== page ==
Idolatry, it can safely be said, is one of the most widespread and powerful influences the devil has ever used with men. In every corner of the earth is it found, and in every age since the flood has it been prevalent. It retains its full power, in different phases, over multitudes of men even now upon the earth, and has a future before it, according to prophetic scripture, of which men little dream. From the silence of early scripture regarding it, from the account of its origin in this chapter of Romans, and from various considerations in regard to its character, there is reason to believe that idolatry did not exist previous to the flood. Error took a more suitable form during a period when men were wedded in spirit to the world they were organizing, and developing—with thoughts of divine interest in, or interference with, their affairs far from their minds. But that stroke of judgment put an end forever to the idea that the only being of power man had to consider was himself; and the memory of that supernatural intervention would continue to haunt mind after all real reverence for, or fear of, the true God had been surrendered.
That innate consciousness of a higher power, and sense of responsibility, which man never loses, combined with this recollection of judgment once executed so terribly, left, when God was dethroned there, a void in his soul, a niche unoccupied; and, seizing the opportunity, the devil supplied the want by that most successful of all his terrible projects for man's ruin-idolatry. Error developed into a system of such a nature, that, behind the mere empty image-worship which constitutes its external aspect, there are, in the background, spiritual powers of evil who, in some occult, mysterious way, associate themselves therewith. This may sound strange to many today, but nothing less is affirmed by scripture of this remarkable phase of the depths of Satan. Anything like an analysis of the various forms of error is not here attempted. Truth, not its opposite, is after all our subject. But regarding this matter of idolatry, it cannot be sufficiently emphasized that, as far as man is concerned, it is simply an inevitable stage in a self-chosen course. Sufficient is it to recall that the delusion, varied in form and measure, of which men today are the victims, traces its history and owes its origin ultimately to surrender of truth originally possessed.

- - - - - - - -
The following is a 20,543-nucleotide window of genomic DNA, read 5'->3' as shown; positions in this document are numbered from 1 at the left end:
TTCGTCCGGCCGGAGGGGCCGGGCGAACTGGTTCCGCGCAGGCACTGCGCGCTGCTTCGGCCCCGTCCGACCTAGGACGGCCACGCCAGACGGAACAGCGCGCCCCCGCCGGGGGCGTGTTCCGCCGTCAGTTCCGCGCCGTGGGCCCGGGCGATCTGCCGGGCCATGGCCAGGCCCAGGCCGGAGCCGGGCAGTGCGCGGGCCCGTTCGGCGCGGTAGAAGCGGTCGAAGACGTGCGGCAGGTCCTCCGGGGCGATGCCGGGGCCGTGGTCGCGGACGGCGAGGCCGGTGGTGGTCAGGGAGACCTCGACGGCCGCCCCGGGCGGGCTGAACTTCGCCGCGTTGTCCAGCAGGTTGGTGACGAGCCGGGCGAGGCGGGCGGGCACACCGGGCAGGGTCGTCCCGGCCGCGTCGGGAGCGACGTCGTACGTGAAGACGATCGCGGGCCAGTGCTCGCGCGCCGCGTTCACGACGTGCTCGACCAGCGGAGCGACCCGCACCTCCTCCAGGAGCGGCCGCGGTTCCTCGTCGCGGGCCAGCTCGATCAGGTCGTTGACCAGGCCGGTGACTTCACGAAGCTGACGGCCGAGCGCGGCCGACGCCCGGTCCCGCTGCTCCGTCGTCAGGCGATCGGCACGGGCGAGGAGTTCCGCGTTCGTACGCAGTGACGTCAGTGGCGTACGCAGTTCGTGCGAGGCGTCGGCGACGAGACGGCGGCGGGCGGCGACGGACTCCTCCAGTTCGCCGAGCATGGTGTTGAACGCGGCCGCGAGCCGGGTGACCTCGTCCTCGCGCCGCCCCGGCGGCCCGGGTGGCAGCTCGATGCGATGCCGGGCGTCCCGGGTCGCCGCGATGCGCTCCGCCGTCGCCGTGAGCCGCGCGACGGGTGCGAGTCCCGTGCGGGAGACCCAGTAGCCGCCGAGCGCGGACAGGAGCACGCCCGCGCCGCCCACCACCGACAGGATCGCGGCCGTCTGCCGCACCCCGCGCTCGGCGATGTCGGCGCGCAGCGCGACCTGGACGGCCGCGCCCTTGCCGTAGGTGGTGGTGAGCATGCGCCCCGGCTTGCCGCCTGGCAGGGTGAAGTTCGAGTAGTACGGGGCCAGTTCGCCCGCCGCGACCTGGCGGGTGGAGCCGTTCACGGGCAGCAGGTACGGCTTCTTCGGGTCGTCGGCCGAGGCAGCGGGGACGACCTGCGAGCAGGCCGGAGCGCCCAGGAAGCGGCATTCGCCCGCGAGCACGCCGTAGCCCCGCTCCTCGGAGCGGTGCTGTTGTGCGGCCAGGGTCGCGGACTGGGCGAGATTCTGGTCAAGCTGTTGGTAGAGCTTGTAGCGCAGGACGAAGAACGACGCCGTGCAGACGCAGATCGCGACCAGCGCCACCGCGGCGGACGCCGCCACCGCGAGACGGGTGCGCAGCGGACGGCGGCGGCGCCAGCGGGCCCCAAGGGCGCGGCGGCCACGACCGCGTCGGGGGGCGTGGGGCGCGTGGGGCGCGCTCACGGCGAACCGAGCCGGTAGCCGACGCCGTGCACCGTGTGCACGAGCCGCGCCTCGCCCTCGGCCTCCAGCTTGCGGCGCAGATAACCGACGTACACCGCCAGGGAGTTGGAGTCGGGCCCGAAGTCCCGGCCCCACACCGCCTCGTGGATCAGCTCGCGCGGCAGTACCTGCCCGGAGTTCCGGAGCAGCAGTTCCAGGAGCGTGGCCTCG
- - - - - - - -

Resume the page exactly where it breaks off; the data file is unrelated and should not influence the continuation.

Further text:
Chosen by men, error has virtually been. For just as retiring from the presence of light means withdrawal into darkness, so the giving up of the knowledge of the true God, with which men are charged in Romans 1, meant idolatry. A solemn thought it is that an attitude towards the truth is an attitude towards error as well. Any stand that is taken mutually affects each. Man can never be clear of both, so as to have nothing to do with either, nor is there a permanent halting-place between the two.
(Continued from page 144)
(To be continued)